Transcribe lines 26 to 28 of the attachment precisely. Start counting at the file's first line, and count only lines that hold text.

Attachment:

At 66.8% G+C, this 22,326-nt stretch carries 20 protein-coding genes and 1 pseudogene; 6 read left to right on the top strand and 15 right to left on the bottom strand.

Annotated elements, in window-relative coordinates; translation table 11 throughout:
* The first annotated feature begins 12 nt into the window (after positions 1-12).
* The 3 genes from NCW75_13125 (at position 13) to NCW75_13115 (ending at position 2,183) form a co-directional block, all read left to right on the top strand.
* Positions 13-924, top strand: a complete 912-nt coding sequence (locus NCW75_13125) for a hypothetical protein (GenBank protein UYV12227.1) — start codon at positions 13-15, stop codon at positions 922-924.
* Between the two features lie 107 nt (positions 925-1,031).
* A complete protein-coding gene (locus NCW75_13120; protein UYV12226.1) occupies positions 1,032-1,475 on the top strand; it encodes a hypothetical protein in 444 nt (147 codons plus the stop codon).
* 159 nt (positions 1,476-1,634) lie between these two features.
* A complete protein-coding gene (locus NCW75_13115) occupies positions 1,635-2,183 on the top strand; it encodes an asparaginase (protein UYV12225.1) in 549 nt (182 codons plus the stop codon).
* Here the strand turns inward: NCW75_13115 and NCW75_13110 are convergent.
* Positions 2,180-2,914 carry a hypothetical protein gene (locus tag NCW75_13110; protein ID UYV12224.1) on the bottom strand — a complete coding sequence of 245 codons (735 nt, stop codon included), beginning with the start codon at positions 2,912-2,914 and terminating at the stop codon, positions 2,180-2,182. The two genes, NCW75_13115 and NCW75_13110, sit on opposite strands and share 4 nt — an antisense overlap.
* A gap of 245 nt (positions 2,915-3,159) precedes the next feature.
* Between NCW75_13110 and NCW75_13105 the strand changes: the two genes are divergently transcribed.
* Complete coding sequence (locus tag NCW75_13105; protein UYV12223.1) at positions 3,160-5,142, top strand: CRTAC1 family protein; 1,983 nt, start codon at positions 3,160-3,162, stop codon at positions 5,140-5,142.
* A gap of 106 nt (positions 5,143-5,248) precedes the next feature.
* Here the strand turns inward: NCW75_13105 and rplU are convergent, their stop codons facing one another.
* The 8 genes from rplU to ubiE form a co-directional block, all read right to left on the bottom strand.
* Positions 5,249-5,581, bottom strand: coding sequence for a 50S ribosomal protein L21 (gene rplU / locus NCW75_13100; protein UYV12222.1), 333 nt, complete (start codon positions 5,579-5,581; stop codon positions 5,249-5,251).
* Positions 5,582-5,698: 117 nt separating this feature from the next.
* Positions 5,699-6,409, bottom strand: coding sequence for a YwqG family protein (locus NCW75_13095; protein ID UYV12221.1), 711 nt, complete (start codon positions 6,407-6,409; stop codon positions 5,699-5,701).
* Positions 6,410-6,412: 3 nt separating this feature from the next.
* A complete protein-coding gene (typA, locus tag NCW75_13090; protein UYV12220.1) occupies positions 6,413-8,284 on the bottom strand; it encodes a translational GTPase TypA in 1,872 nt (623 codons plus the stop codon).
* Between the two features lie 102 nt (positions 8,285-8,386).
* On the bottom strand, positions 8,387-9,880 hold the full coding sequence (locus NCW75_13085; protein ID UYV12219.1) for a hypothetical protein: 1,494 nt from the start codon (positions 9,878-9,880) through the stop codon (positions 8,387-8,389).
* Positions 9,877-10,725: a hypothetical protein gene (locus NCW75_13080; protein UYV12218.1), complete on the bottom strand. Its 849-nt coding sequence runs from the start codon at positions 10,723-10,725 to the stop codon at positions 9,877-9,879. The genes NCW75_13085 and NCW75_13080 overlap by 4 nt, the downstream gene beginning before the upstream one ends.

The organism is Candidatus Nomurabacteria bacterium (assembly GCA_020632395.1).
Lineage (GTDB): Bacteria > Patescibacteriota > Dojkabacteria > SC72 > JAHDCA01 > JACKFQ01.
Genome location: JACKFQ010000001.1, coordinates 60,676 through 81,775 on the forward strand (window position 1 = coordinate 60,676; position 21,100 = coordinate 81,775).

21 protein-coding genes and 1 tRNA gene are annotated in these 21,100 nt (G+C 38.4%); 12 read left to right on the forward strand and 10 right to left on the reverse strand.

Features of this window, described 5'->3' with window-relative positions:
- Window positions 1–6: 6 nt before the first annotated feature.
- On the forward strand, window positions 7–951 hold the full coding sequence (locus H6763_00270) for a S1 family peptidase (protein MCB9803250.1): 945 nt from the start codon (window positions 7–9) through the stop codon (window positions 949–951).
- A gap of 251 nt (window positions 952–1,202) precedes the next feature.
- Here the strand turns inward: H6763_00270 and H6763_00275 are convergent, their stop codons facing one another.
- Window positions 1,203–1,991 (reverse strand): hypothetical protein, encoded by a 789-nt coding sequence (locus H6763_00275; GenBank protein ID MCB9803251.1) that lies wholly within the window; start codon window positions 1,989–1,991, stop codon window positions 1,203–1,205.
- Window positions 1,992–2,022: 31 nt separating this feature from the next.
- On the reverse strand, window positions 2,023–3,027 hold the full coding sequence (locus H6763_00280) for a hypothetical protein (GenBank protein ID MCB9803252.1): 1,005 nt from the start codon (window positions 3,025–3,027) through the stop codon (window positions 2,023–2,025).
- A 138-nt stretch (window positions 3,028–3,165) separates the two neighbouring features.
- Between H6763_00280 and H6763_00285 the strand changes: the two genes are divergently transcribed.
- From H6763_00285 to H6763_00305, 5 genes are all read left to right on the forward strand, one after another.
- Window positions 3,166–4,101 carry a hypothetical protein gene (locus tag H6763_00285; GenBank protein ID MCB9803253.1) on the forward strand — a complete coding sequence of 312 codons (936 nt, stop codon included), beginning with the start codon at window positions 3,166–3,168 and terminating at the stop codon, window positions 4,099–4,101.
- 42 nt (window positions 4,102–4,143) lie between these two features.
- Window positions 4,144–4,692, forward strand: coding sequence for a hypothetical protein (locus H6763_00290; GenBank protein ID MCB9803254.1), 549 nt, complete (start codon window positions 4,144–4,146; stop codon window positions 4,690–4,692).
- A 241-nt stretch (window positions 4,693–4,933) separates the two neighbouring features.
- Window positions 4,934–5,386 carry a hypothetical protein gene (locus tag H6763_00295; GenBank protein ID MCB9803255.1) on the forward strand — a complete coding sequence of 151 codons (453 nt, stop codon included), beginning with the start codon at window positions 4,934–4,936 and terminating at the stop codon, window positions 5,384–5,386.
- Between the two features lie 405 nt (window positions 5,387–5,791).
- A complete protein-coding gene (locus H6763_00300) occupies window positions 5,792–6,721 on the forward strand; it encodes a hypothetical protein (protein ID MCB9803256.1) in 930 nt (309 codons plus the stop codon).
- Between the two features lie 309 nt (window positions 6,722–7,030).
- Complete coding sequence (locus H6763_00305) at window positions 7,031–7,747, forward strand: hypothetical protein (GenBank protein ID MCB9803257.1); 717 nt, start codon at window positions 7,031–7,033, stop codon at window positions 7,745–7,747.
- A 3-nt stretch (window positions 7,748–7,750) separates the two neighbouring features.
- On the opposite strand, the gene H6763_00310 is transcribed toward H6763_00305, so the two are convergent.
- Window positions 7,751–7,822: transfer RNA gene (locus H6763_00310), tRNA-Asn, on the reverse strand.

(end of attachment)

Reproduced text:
The organism is Candidatus Nomurabacteria bacterium (assembly GCA_020632395.1).
Lineage (GTDB): Bacteria > Patescibacteriota > Dojkabacteria > SC72 > JAHDCA01 > JACKFQ01.
Genome location: JACKFQ010000001.1, coordinates 60,676 through 81,775 on the forward strand (window position 1 = coordinate 60,676; position 21,100 = coordinate 81,775).